SPIRAL a not-so-gory refreshing start to the Saw franchise.

SPIRAL puts us in the shoes of a son (Chris Rock) and his father (Samuel L. Jackson) with their strained relationship. Rock portrays Zeke Banks, a witty, yet passionate detective who has been more than screwed over multiple times.

While Jackson portrays Marcus Banks, the former commissioner of the police department and the shadow in which Zeke has to walk in. This really touches up on current events, such as police brutality, and why people should be held accountable for their actions no matter how small.

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SPIRAL, (aka SPIRAL: FROM THE BOOK OF SAW), Chris Rock, 2020. © Lionsgate / Courtesy press.

The smallest of actions always have the biggest ripple.

Anywhere from George Floyd, to innocent bystanders who get shot simply for existing. While not all police are bad, as portrayed by the bleeding heart that is Zeke, many people that he knows are quite crooked.

We are taken into the lives of his department that is currently led by the sharp and badass Captain Angie Garza (Marisol Nichols), a long-time friend and colleague of Marcus. While she leads her department with conviction and strength, she is also very passionate and lets Zeke lead the new Jigsaw case. While we all know John Kramer is dead and gone, that means it’s a copycat killer.


The beauty of this particular film, as while it does have the traps and the creepy doll (which is no longer Billy, as director Darren Lynn Bousman wanted to step away from that, as it involved a new villain), there aren’t tongue biting (no pun intended) soul-crushing gore scenes.

And I can also give a huge applause to the franchise as a whole for not killing any animals. It’s a cliche that needs to be gone, slowly–we seem to be getting rid of it.

It should also be noted that Darren tests the Saw traps (of course with the stunt team, etc, and making it safe) before his actors go into them. That seems like a pretty kind-hearted director if you ask me. I can attest through a voice app in the horror rooms, that both he and my friend writer Josh Stolberg have hearts of gold and the creativity to fill a room.

At any rate, one by one the police officers fall into mind-boggling traps. Each time, a piece of a clue is sent in a Tiffany blue box (confirmed color.) wrapped with twine to poor Zeke. And each time, a poor delivery kid is apprehended for questioning.

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SPIRAL via Lions Gate films press.

Zeke’s last partner, Pete (who also gets his own trap involving recycled glass and hanging out) shot someone because he was going to testify against a person in the department, thus making Zeke extremely disgruntled when it comes to working with anybody else. He is openly hostile and verbally against the entire department, only siding with Angie when it comes to cases.


Enter Detective William Schenk (Max Minghella), a fresh-faced detective who just wants to help the department. He is seemingly innocent, with a kid and a wife who just is never there. As each domino falls, he’s there every step of the way. As we come closer and closer to our climax of the film, a piece of his skin is found in an old place that Zeke and his dad used to hang out with. Along with his distinct tattoo and a skinless body. Ah, damn! My favorite character is dead!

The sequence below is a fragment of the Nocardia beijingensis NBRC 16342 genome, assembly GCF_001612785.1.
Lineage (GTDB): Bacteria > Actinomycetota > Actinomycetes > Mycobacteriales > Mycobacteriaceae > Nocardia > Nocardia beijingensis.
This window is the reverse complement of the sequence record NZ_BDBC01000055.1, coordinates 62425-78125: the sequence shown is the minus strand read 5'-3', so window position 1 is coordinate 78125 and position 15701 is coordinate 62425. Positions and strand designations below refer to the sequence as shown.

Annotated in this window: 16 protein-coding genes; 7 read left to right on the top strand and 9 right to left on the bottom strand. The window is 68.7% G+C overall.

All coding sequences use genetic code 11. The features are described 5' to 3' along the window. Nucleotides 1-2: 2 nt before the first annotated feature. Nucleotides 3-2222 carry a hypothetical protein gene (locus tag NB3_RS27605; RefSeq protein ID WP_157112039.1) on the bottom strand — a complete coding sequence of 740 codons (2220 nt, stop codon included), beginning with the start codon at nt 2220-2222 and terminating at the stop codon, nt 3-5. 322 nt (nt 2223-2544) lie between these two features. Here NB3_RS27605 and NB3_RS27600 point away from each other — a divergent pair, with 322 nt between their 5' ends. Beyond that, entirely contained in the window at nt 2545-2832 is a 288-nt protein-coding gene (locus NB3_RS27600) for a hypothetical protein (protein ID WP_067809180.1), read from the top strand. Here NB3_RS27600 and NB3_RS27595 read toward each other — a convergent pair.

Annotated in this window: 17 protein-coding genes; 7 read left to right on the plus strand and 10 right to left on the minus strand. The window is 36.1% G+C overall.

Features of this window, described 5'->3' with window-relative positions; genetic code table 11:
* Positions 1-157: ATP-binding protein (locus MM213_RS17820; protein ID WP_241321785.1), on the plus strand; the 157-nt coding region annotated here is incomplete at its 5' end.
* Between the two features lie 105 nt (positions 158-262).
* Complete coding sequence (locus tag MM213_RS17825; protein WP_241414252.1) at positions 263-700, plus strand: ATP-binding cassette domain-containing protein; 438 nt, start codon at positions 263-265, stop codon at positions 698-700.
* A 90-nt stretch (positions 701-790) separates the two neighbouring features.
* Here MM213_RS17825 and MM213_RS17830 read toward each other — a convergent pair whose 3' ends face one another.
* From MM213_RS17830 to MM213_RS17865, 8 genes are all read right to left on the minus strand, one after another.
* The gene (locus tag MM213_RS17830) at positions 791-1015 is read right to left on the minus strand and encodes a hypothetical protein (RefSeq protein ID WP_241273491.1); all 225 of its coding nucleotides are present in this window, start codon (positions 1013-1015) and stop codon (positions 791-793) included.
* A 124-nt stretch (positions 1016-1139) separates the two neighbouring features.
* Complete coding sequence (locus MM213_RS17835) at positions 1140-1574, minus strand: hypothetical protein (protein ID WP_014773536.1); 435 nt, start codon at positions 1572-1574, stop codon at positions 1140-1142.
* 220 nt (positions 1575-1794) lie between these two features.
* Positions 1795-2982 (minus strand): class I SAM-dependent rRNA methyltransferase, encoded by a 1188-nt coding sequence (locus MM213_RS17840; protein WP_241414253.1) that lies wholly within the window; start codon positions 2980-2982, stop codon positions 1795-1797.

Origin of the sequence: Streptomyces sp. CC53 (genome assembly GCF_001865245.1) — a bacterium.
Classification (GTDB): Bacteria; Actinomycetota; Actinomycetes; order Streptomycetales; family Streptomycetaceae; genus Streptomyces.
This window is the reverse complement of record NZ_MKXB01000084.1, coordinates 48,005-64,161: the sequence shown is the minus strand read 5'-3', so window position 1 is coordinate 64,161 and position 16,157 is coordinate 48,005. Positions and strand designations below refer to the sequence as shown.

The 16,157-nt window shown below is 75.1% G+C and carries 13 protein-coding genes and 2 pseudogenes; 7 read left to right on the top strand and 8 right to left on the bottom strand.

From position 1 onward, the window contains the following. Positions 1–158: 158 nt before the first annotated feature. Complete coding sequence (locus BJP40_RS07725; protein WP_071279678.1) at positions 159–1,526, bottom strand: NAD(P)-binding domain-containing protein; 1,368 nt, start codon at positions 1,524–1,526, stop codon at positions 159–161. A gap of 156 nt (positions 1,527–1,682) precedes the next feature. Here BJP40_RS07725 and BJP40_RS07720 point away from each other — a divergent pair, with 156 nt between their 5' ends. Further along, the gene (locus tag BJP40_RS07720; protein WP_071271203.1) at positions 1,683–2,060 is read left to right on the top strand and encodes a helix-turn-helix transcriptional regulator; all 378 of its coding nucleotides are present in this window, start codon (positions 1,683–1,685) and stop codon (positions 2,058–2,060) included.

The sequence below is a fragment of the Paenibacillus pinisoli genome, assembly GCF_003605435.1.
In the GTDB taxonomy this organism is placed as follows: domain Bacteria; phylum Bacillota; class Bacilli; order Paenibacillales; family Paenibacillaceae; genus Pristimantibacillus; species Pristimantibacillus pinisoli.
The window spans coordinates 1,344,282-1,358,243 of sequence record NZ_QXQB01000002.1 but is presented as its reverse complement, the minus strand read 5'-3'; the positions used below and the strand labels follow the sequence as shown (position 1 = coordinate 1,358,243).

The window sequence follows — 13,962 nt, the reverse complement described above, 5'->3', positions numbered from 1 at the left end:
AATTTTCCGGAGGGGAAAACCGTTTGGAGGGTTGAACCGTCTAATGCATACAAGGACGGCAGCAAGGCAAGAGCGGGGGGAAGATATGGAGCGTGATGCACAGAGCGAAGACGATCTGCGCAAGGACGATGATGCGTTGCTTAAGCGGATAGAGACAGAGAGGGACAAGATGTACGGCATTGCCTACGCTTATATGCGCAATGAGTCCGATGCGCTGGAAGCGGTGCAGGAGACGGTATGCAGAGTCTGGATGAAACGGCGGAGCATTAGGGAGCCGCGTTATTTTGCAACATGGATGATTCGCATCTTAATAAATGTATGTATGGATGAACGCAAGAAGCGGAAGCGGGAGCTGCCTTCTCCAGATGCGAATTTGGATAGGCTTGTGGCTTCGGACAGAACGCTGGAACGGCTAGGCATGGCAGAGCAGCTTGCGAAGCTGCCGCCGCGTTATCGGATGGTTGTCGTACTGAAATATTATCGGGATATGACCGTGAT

He faked it. Guess who’s the killer? Baby-faced Schenk. A kid? Nah, just a recording on his computer. Wife? Nope, a cute photo from some frame store. Why did he do it? What’s his motive? Zeke’s old partner Pete (who now works as a drug rehab teacher at a church), shot dear Schenk’s dad in front of him. Putting him at about twelve years old when that happened.

So? Revenge was on his mind. I’ll admit, I sort of guessed halfway through that it was the kid. And I honestly didn’t want it to be. So, Zeke has a choice, kill his dad and run off with Will to clean up the department, or save his dad and let the psychopath go. Though, it’s not fair to call him a complete psychopath, as he does have feelings. However, he did plan all of this since he was twelve–so we’ll go with a sociopath.

But come on. He plans all of these years. And he comes up with elaborate traps, planting himself into the system–you would get caught in a year tops. After all, Jigsaw already did all of this. How long did he think him and Zeke would last?


I will say, as far as a sentimental point of view, this hit hard. Mostly because I lost my father a year and a half ago, so anything to do with dad’s wrenches my heart a little–but it’s also a very strong message about family and who can you trust in tough situations?

A special shoutout to Marisol Nichols who did her damndest to sever her spinal cord and still live (yeah, can’t live without your spine–the most is you’ll be paralyzed but you will be looking at death.)

And another shoutout that the finger trap just looked gross, you didn’t even have to execute the actual death, it just looked creepy. Well done boys! (Josh and Darren)

In the end, Zeke chooses his dad–but the ending isn’t what you would expect. Spiral is in theaters now. Go see it!

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